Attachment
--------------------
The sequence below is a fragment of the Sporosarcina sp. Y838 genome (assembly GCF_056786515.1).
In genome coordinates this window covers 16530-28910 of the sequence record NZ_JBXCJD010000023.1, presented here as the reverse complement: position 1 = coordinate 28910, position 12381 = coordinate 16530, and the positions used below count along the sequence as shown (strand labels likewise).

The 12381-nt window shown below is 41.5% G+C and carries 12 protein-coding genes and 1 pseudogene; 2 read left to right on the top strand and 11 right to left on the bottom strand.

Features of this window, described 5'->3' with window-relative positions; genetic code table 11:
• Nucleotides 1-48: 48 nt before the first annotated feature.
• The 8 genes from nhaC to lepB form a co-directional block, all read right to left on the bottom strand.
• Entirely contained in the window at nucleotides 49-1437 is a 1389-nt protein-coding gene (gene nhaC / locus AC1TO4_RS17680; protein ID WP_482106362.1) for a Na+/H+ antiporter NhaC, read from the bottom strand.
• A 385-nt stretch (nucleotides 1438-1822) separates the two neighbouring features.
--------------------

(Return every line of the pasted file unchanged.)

The sequence below is a fragment of the Sporosarcina sp. Y838 genome (assembly GCF_056786515.1).
In genome coordinates this window covers 16530-28910 of the sequence record NZ_JBXCJD010000023.1, presented here as the reverse complement: position 1 = coordinate 28910, position 12381 = coordinate 16530, and the positions used below count along the sequence as shown (strand labels likewise).

The 12381-nt window shown below is 41.5% G+C and carries 12 protein-coding genes and 1 pseudogene; 2 read left to right on the top strand and 11 right to left on the bottom strand.

Features of this window, described 5'->3' with window-relative positions; genetic code table 11:
• Nucleotides 1-48: 48 nt before the first annotated feature.
• The 8 genes from nhaC to lepB form a co-directional block, all read right to left on the bottom strand.
• Entirely contained in the window at nucleotides 49-1437 is a 1389-nt protein-coding gene (gene nhaC / locus AC1TO4_RS17680; protein ID WP_482106362.1) for a Na+/H+ antiporter NhaC, read from the bottom strand.
• A 385-nt stretch (nucleotides 1438-1822) separates the two neighbouring features.